It’s not always easy to find help for insomnia. Several people I interviewed for “The Savvy Insomniac” reported that their primary care doctors didn’t seem to take the complaint seriously or prescribed treatments that didn’t work.
I thought the situation must have changed since persistent insomnia is now known to be associated with health problems down the line. But a recent report on the Veterans Affairs (VA) health system shows that insomnia is still overlooked and undertreated by many primary care providers.
Here’s what you may find—and what you deserve—when you talk to your doctor about sleep.
A flurry of articles recently announced the discovery of seven new risk genes for insomnia. In an era when new genes are being identified for everything from infertility to schizophrenia, you might regard this discovery as simply the soup du jour.
Not me. Growing up when trouble sleeping was attributed to psychological factors, coffee, and alcohol, I was elated by this news. We stand to gain so much from knowing the genetic underpinnings of insomnia.
Have you had insomnia all your life? Have your parents said you were a poor sleeper even as a baby?
Trouble sleeping that starts early in life is called idiopathic insomnia. If insomnia is still the black box of sleep disorders, then idiopathic insomnia is the little black box inside the black box.
Here’s what is known about the disorder and options for management.
Let’s say you go to the doctor hoping to get a prescription for sleeping pills to relieve your insomnia. You’ve been through cognitive behavioral therapy and it has helped. But there are nights when you’re wound up so tightly that nothing—push-ups, meditation, a hot bath—will calm you down enough so you can get a decent night’s sleep. What then?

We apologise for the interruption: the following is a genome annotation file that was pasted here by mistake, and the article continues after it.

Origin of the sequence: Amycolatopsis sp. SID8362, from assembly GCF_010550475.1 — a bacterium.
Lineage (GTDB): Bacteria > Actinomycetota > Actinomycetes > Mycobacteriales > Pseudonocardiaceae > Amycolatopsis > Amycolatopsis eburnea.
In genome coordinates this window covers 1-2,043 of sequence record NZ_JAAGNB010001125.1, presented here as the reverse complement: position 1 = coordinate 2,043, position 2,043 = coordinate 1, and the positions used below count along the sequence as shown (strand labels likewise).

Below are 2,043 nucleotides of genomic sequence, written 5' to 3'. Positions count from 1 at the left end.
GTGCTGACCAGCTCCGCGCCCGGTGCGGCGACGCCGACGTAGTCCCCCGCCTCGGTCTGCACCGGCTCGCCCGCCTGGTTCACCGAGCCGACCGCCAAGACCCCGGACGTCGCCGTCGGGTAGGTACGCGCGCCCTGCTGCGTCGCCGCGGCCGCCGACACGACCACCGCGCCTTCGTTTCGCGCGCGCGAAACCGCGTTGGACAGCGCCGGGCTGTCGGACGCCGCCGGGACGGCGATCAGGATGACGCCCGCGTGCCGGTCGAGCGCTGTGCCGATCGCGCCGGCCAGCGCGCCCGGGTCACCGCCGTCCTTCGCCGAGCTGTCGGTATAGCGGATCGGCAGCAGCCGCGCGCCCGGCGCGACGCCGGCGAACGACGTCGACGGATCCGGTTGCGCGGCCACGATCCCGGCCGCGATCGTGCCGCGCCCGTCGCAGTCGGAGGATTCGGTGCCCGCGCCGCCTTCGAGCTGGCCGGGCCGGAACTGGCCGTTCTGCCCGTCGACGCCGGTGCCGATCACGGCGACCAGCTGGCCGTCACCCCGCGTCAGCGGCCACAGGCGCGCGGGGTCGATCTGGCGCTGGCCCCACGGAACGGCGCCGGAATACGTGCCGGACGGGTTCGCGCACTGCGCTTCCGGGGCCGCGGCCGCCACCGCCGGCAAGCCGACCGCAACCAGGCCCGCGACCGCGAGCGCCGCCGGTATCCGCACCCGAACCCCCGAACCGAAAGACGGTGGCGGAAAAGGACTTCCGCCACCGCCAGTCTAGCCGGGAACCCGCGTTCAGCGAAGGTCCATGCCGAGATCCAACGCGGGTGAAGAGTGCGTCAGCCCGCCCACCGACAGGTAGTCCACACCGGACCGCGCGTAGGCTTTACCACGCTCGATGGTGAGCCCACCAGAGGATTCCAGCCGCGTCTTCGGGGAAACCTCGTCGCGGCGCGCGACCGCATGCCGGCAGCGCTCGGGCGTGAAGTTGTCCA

The American Academy of Sleep Medicine recently released a clinical practice guideline for the medical treatment of chronic insomnia in adults. Here’s what the academy now recommends.
You may know you’ve got insomnia. But could you prove it?
Researchers use pencil-and-paper tests to assess different aspects of sleep: sleep quality, insomnia severity, sleep reactivity, and sleep-related beliefs. If you’re unfamiliar with these questionnaires, you may find it interesting to look at them and see how you score.
Occasionally I hear from long-term users of sleeping pills who suspect the pills are doing more harm than good. Their sleep is not very satisfying and they don’t feel rested during the day.
Here’s why you might want to explore the idea of discontinuing sleeping pills and what to expect if you decide to do it.
I went to my family physician for a routine physical last week. I hadn’t had one in a while, so I decided to get the exam and requisitions for the usual blood work.
This doctor is one whose opinions I respect. But I never hesitate to speak up when information I have leads me to question those opinions. One topic we’ve had discussions about is insomnia and sleeping pills.
When people write in with lots of questions about insomnia, I’ll often recommend seeing a sleep specialist or a sleep therapist who can provide cognitive behavioral therapy for insomnia (CBT-I).
But finding sleep specialists and sleep therapists can be tricky. Here’s why you might want to consult one and how to locate the right provider.